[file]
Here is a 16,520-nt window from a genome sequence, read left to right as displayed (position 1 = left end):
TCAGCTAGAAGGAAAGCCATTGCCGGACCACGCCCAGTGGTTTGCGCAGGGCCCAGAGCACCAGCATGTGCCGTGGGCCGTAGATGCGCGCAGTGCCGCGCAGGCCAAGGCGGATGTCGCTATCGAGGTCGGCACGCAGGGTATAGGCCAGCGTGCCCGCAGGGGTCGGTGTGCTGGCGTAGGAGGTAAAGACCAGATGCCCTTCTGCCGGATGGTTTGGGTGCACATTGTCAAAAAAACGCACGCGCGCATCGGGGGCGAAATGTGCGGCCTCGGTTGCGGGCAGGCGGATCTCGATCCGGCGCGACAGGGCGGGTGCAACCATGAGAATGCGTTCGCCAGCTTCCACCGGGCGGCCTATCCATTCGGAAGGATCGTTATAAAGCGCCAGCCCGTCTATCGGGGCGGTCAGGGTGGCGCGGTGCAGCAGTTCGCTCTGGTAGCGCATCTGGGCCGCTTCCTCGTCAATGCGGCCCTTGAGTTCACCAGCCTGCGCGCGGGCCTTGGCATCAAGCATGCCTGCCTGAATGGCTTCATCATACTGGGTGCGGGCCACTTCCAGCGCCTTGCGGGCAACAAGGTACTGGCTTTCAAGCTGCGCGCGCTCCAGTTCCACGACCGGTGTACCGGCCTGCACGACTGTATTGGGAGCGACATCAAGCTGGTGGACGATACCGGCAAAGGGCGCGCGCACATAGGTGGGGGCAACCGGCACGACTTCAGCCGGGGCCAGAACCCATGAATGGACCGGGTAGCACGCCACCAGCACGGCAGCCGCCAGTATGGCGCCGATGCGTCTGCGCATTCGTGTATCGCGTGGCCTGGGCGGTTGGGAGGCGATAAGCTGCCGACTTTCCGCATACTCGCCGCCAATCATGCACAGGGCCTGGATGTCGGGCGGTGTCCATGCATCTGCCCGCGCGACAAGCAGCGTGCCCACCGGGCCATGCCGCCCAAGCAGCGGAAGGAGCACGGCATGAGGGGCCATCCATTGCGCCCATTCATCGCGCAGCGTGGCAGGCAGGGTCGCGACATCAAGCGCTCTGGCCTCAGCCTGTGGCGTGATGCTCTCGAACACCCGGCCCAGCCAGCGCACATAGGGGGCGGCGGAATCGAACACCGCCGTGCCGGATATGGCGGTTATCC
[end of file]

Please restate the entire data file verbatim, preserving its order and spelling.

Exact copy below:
Here is a 16,520-nt window from a genome sequence, read left to right as displayed (position 1 = left end):
TCAGCTAGAAGGAAAGCCATTGCCGGACCACGCCCAGTGGTTTGCGCAGGGCCCAGAGCACCAGCATGTGCCGTGGGCCGTAGATGCGCGCAGTGCCGCGCAGGCCAAGGCGGATGTCGCTATCGAGGTCGGCACGCAGGGTATAGGCCAGCGTGCCCGCAGGGGTCGGTGTGCTGGCGTAGGAGGTAAAGACCAGATGCCCTTCTGCCGGATGGTTTGGGTGCACATTGTCAAAAAAACGCACGCGCGCATCGGGGGCGAAATGTGCGGCCTCGGTTGCGGGCAGGCGGATCTCGATCCGGCGCGACAGGGCGGGTGCAACCATGAGAATGCGTTCGCCAGCTTCCACCGGGCGGCCTATCCATTCGGAAGGATCGTTATAAAGCGCCAGCCCGTCTATCGGGGCGGTCAGGGTGGCGCGGTGCAGCAGTTCGCTCTGGTAGCGCATCTGGGCCGCTTCCTCGTCAATGCGGCCCTTGAGTTCACCAGCCTGCGCGCGGGCCTTGGCATCAAGCATGCCTGCCTGAATGGCTTCATCATACTGGGTGCGGGCCACTTCCAGCGCCTTGCGGGCAACAAGGTACTGGCTTTCAAGCTGCGCGCGCTCCAGTTCCACGACCGGTGTACCGGCCTGCACGACTGTATTGGGAGCGACATCAAGCTGGTGGACGATACCGGCAAAGGGCGCGCGCACATAGGTGGGGGCAACCGGCACGACTTCAGCCGGGGCCAGAACCCATGAATGGACCGGGTAGCACGCCACCAGCACGGCAGCCGCCAGTATGGCGCCGATGCGTCTGCGCATTCGTGTATCGCGTGGCCTGGGCGGTTGGGAGGCGATAAGCTGCCGACTTTCCGCATACTCGCCGCCAATCATGCACAGGGCCTGGATGTCGGGCGGTGTCCATGCATCTGCCCGCGCGACAAGCAGCGTGCCCACCGGGCCATGCCGCCCAAGCAGCGGAAGGAGCACGGCATGAGGGGCCATCCATTGCGCCCATTCATCGCGCAGCGTGGCAGGCAGGGTCGCGACATCAAGCGCTCTGGCCTCAGCCTGTGGCGTGATGCTCTCGAACACCCGGCCCAGCCAGCGCACATAGGGGGCGGCGGAATCGAACACCGCCGTGCCGGATATGGCGGTTATCC